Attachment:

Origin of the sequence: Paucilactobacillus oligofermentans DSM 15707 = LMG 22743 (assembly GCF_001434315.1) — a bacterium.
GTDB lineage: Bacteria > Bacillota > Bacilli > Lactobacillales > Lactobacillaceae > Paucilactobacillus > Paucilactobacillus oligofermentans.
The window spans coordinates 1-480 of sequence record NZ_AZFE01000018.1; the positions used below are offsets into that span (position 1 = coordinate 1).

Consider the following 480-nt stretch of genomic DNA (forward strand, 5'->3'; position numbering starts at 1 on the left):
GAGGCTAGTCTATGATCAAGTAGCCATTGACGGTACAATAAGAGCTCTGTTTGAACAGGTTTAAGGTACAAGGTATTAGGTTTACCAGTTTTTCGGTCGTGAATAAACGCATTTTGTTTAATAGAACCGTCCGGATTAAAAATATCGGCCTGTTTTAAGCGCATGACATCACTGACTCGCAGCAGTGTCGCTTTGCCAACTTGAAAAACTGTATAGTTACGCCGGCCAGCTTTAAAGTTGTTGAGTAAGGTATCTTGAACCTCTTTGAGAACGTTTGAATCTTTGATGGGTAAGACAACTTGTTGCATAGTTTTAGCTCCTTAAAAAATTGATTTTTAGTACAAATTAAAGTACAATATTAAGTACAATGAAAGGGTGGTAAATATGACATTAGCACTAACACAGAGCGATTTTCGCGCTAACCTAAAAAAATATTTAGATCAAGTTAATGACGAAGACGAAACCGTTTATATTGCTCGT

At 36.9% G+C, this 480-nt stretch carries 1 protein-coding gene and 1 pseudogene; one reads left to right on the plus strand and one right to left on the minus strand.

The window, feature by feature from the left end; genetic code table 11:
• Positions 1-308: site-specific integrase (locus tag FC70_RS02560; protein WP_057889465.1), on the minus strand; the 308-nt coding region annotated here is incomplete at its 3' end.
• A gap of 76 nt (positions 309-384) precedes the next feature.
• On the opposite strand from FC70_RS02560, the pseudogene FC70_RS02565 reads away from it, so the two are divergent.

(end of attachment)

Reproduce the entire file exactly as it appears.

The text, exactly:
Origin of the sequence: Paucilactobacillus oligofermentans DSM 15707 = LMG 22743 (assembly GCF_001434315.1) — a bacterium.
GTDB lineage: Bacteria > Bacillota > Bacilli > Lactobacillales > Lactobacillaceae > Paucilactobacillus > Paucilactobacillus oligofermentans.
The window spans coordinates 1-480 of sequence record NZ_AZFE01000018.1; the positions used below are offsets into that span (position 1 = coordinate 1).

Consider the following 480-nt stretch of genomic DNA (forward strand, 5'->3'; position numbering starts at 1 on the left):
GAGGCTAGTCTATGATCAAGTAGCCATTGACGGTACAATAAGAGCTCTGTTTGAACAGGTTTAAGGTACAAGGTATTAGGTTTACCAGTTTTTCGGTCGTGAATAAACGCATTTTGTTTAATAGAACCGTCCGGATTAAAAATATCGGCCTGTTTTAAGCGCATGACATCACTGACTCGCAGCAGTGTCGCTTTGCCAACTTGAAAAACTGTATAGTTACGCCGGCCAGCTTTAAAGTTGTTGAGTAAGGTATCTTGAACCTCTTTGAGAACGTTTGAATCTTTGATGGGTAAGACAACTTGTTGCATAGTTTTAGCTCCTTAAAAAATTGATTTTTAGTACAAATTAAAGTACAATATTAAGTACAATGAAAGGGTGGTAAATATGACATTAGCACTAACACAGAGCGATTTTCGCGCTAACCTAAAAAAATATTTAGATCAAGTTAATGACGAAGACGAAACCGTTTATATTGCTCGT

At 36.9% G+C, this 480-nt stretch carries 1 protein-coding gene and 1 pseudogene; one reads left to right on the plus strand and one right to left on the minus strand.

The window, feature by feature from the left end; genetic code table 11:
• Positions 1-308: site-specific integrase (locus tag FC70_RS02560; protein WP_057889465.1), on the minus strand; the 308-nt coding region annotated here is incomplete at its 3' end.
• A gap of 76 nt (positions 309-384) precedes the next feature.
• On the opposite strand from FC70_RS02560, the pseudogene FC70_RS02565 reads away from it, so the two are divergent.